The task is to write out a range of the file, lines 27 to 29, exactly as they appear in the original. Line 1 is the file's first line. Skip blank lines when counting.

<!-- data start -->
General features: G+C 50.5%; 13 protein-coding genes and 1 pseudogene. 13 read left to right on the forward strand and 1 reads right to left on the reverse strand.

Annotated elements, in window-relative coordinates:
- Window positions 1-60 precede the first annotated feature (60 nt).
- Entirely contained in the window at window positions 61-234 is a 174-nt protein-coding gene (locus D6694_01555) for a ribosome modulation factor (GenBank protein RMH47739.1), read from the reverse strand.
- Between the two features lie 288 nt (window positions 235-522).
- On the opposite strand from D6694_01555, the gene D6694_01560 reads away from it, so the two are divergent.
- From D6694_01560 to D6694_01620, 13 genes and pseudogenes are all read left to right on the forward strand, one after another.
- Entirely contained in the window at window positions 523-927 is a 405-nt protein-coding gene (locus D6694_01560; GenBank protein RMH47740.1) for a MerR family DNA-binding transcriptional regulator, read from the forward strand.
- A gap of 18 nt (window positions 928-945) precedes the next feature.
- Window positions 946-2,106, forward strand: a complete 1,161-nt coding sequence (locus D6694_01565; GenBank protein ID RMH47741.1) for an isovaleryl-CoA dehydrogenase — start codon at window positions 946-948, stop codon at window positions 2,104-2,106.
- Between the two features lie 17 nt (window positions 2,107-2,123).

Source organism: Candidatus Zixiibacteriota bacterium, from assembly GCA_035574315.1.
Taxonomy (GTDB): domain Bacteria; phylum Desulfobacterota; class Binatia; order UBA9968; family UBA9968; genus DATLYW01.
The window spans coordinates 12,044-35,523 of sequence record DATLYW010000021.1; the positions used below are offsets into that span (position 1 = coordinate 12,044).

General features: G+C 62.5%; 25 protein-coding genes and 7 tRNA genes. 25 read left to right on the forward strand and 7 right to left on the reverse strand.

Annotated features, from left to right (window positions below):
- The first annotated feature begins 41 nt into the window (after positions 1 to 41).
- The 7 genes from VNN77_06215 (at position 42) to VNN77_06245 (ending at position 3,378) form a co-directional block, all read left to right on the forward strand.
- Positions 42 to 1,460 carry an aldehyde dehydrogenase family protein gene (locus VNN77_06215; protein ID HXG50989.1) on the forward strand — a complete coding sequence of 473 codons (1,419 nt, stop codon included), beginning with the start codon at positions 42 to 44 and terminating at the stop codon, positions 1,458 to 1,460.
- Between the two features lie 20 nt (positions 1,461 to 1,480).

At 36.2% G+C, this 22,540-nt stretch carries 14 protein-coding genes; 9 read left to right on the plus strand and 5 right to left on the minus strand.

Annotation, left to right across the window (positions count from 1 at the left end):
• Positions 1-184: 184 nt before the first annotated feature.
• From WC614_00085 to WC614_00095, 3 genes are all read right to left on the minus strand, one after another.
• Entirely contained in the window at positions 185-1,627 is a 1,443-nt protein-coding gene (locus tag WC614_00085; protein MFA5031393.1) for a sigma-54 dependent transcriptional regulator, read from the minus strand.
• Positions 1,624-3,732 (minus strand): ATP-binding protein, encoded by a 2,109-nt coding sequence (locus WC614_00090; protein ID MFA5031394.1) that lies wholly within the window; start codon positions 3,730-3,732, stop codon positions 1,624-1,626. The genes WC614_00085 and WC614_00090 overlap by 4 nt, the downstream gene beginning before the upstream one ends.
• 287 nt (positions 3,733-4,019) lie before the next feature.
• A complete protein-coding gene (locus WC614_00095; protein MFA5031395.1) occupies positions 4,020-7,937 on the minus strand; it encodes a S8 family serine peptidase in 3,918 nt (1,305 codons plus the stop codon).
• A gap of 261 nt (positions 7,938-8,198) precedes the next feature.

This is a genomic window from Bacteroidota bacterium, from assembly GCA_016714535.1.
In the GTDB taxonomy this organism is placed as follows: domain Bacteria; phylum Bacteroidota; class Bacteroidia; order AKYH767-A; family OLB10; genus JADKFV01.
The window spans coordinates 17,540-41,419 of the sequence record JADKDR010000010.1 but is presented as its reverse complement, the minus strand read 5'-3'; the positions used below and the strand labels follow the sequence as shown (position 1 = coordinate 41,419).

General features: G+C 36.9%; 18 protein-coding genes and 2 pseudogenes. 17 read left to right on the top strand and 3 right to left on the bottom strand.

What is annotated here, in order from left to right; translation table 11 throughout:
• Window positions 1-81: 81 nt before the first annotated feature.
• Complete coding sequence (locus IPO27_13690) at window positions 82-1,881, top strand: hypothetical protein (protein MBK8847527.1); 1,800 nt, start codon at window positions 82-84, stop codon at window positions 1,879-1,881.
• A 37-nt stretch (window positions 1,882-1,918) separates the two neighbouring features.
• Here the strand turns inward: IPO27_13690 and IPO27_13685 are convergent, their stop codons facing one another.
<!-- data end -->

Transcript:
• 287 nt (positions 3,733-4,019) lie before the next feature.
• A complete protein-coding gene (locus WC614_00095; protein MFA5031395.1) occupies positions 4,020-7,937 on the minus strand; it encodes a S8 family serine peptidase in 3,918 nt (1,305 codons plus the stop codon).
• A gap of 261 nt (positions 7,938-8,198) precedes the next feature.